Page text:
Quinn a quick study of Broncos’ intricate offense
AP Sports Writer
ENGLEWOOD, Colo. (AP) – Long after his teammates headed inside for lunch, the Denver Broncos’ new quarterback stayed on the field, taking extra snaps, practicing his footwork, working on his reads.
Not Tim Tebow.
He’s the other new quarterback in town, the one whose jersey doesn’t top the NFL sales charts, whose every move isn’t chronicled by a phalanx of photographers, a regiment of reporters.
Yet, Quinn could very well be the one under center for Denver in 2010, provided he beats out incumbent Kyle Orton, who has been running coach Josh McDaniels’ system for a year now.
“He knows the offense pretty well,” Quinn said during the Broncos’ passing camp this week. “This is an offense that I’m familiar with. I feel pretty comfortable being in there as well.”
The Broncos acquired Quinn from the Cleveland Browns in the offseason, supplying Orton with some better competition.
Quinn is no stranger to quarterback competitions, having gone through that in Cleveland with Derek Anderson since being selected in the first round of the 2007 draft out of Notre Dame.
But this competition is a little different. This one has turned into a three-ring circus.
Tebowmania has set in.
Since the Broncos drafted Florida’s former Heisman Trophy winner, two-time national champion and work-in-progress quarterback in the first round last month, Tebow has been the talk of the town, the star of the show.
That’s before even seeing his first snap, no less.
Not that Quinn minds. It simply allows him to fly under the radar, as much as he can at least, playing the position he does.
“Quarterback is one of those positions everyone wants to talk about all the time. Selfishly, rightfully so,” Quinn said. “We’re a bunch of good guys.”
And that extends to helping each other out.
Despite being new, Quinn feels like he has a pretty good grasp of McDaniels’ intricate offense. Quinn’s familiarity stems from playing for Charlie Weis at Notre Dame, and Weis having once worked with McDaniels in New England.
So, ask away, Tim. Don’t be bashful.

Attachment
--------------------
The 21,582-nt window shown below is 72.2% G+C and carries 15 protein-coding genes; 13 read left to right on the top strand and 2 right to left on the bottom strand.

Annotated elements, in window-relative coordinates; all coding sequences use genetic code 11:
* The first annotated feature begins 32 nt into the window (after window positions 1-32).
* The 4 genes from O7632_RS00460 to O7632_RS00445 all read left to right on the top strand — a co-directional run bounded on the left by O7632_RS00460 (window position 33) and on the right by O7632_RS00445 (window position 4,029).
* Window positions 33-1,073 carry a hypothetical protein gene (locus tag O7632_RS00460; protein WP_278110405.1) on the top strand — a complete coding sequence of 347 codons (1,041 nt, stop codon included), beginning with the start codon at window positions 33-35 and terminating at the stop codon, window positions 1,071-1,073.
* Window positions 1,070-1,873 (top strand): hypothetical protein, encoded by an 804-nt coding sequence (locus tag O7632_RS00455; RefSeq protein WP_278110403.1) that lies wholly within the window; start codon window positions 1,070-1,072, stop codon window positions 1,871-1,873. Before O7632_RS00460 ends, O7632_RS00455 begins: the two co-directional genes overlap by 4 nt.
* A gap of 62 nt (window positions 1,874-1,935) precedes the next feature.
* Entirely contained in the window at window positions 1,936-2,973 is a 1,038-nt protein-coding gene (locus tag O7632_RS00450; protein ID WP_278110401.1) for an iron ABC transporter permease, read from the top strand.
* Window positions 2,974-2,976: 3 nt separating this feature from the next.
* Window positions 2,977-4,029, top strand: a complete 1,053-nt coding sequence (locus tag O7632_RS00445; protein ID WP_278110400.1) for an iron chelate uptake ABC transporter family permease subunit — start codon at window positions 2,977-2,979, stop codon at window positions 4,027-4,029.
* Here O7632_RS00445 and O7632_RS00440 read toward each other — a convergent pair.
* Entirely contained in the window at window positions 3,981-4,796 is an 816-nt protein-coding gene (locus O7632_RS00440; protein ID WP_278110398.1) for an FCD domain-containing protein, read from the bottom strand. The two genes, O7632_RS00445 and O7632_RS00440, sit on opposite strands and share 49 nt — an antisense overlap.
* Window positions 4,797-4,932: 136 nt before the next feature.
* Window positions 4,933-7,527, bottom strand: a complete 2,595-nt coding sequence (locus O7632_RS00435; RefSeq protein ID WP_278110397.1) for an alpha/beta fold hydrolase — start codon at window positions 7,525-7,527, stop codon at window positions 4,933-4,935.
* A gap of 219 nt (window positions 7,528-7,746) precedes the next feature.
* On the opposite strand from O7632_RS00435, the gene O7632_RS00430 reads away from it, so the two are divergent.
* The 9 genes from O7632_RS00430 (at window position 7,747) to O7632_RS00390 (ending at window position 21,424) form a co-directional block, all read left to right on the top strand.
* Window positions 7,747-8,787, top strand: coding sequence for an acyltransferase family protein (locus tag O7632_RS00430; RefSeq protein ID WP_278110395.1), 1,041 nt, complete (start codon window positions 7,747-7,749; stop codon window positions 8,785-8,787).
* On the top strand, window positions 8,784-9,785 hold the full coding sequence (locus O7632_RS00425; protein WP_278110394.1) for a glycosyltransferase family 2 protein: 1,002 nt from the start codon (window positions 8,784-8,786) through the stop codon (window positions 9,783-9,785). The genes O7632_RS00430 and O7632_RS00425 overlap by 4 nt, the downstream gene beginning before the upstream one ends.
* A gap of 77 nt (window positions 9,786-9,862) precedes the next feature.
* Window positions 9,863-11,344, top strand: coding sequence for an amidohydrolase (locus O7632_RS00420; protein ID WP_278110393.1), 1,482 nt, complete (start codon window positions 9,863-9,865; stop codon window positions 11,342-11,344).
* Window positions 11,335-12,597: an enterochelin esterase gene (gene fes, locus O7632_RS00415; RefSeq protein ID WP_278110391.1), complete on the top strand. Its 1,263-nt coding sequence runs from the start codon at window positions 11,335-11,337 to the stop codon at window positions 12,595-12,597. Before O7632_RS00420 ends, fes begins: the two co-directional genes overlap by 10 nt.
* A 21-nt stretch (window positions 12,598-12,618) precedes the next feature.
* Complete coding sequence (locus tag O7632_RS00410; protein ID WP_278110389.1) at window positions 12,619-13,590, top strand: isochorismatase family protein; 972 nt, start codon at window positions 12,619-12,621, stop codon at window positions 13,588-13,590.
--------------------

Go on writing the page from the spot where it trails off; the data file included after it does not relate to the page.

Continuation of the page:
Quinn will be more than willing to help, even if it costs him either the starting job or the backup spot.
“I’m not some vindictive jerk like that. I try to bring guys along,” Quinn said. “I’m going to do what’s best for our team, and help whoever is on the team.
“I think people get the wrong misconception of how guys are. Outside of here, guys are close.”
Even the new guy, the rookie with all the attention, all the publicity, has been quickly accepted. Sure, Tebow may have to carry Orton’s helmet, Quinn’s as well, but that’s just good, old-fashioned rookie ribbing.
“Those guys have been great. It’s a great friendship,” Tebow said. “Those guys, they do it right. I’m glad to be a part of it.”
With all the attention and fanfare, Tebow has been receiving a small taste of what it was like for John Elway all those years ago, when the Hall of Famer was a rookie in 1983.
Next come the comparisons.
That’s the plight of playing in the Mile High City – every quarterback is compared to No. 7, who led the Broncos to two Super Bowl titles.
Pressure? Not for Quinn, who proudly admits he lived in the shadow of Bernie Kosar while in Cleveland.
“Don’t discredit Bernie now,” Quinn said, smiling. “Bernie had a pretty good career.”
Quinn’s hoping he does, too. First, though, he has to get on the field – and stay healthy. He’s had a recent rash of injuries that have cut his seasons short.
In 2008, he broke a finger on his right hand and was placed on injured reserve in late November.
Last season, he sustained a severe Lisfranc sprain in his left foot on Dec. 20 against Kansas City.
Healthy again, he’s looking to supplant Orton.
“Everyone wants to play,” Quinn said. “If you don’t have that attitude, you shouldn’t be playing.”
To quell any thoughts of a quarterback controversy, McDaniels quickly backed Orton as his guy soon after the acquisition of Quinn.
Come training camp, though, the situation could change. Nothing is etched in stone, even if Orton has a huge head start on Quinn, Tebow and second-year signal caller Tom Brandstater.
“We’re really eager to see how that plays out,” McDaniels said.